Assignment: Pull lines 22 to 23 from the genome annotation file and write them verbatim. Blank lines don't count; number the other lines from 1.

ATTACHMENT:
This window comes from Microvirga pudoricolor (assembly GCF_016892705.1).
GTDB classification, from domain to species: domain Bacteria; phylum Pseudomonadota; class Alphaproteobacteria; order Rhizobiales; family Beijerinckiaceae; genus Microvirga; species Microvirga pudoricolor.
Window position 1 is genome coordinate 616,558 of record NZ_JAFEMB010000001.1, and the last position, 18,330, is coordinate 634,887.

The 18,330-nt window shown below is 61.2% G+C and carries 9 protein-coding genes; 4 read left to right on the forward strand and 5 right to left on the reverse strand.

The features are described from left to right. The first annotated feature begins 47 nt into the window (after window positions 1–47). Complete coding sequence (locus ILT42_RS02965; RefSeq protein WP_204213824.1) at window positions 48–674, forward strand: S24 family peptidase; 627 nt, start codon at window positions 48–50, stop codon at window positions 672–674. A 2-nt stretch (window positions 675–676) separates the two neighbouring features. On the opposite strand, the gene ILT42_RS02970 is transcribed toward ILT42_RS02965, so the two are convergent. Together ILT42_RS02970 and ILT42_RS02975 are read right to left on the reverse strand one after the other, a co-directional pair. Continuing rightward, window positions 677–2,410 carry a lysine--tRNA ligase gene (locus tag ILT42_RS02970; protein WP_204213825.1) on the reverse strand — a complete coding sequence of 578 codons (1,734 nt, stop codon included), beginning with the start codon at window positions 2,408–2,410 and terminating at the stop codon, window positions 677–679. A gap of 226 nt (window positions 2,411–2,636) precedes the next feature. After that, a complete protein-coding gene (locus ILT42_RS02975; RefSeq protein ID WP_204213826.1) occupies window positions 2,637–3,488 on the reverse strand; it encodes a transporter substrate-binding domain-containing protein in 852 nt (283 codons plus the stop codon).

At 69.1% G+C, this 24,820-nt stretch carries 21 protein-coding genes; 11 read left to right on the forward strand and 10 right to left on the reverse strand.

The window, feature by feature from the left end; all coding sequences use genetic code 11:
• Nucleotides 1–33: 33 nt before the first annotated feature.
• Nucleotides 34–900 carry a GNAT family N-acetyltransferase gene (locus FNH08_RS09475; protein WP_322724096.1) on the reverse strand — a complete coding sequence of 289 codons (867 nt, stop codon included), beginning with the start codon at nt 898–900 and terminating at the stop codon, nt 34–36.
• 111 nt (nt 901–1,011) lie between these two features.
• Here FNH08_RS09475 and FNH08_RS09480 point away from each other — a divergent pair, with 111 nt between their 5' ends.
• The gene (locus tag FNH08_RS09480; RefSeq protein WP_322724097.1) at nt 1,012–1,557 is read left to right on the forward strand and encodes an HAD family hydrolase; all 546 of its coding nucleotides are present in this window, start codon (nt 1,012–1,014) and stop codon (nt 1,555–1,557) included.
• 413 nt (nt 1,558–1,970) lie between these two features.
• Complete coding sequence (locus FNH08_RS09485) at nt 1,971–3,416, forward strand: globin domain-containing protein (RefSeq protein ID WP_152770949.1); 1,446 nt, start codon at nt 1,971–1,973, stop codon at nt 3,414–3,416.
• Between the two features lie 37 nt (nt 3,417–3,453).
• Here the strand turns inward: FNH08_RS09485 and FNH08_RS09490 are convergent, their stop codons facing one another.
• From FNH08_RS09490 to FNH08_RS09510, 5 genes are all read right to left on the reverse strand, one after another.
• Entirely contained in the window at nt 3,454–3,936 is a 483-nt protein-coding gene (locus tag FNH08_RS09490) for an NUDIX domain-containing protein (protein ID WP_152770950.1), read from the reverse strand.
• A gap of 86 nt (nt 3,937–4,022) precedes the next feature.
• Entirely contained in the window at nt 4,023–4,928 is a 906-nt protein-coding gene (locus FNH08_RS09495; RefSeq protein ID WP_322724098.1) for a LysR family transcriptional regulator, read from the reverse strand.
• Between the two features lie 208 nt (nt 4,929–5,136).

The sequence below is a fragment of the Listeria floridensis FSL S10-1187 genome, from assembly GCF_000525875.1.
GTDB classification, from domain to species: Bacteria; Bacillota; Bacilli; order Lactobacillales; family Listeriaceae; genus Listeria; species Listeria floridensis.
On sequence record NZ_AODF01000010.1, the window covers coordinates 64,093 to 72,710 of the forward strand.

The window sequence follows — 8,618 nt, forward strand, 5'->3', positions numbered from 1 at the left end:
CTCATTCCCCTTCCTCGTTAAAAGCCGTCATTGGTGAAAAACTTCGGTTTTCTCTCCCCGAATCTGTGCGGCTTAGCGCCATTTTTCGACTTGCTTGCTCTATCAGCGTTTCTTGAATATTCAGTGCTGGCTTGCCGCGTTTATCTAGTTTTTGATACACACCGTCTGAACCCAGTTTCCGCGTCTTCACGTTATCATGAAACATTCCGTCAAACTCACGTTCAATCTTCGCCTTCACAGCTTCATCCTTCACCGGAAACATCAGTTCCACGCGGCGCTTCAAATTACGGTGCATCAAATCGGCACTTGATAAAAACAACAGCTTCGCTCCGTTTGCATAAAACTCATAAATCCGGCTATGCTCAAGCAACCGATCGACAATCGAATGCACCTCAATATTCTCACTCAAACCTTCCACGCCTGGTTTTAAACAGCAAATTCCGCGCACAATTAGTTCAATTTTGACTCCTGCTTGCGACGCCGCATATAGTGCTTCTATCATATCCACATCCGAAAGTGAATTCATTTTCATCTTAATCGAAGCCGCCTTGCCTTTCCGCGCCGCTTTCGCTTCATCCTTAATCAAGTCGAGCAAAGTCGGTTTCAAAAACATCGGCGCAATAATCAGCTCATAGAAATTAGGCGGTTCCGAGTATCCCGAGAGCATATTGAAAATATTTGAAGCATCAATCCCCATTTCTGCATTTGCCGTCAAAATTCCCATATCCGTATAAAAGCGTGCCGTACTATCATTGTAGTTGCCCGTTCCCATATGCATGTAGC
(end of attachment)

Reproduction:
The sequence below is a fragment of the Listeria floridensis FSL S10-1187 genome, from assembly GCF_000525875.1.
GTDB classification, from domain to species: Bacteria; Bacillota; Bacilli; order Lactobacillales; family Listeriaceae; genus Listeria; species Listeria floridensis.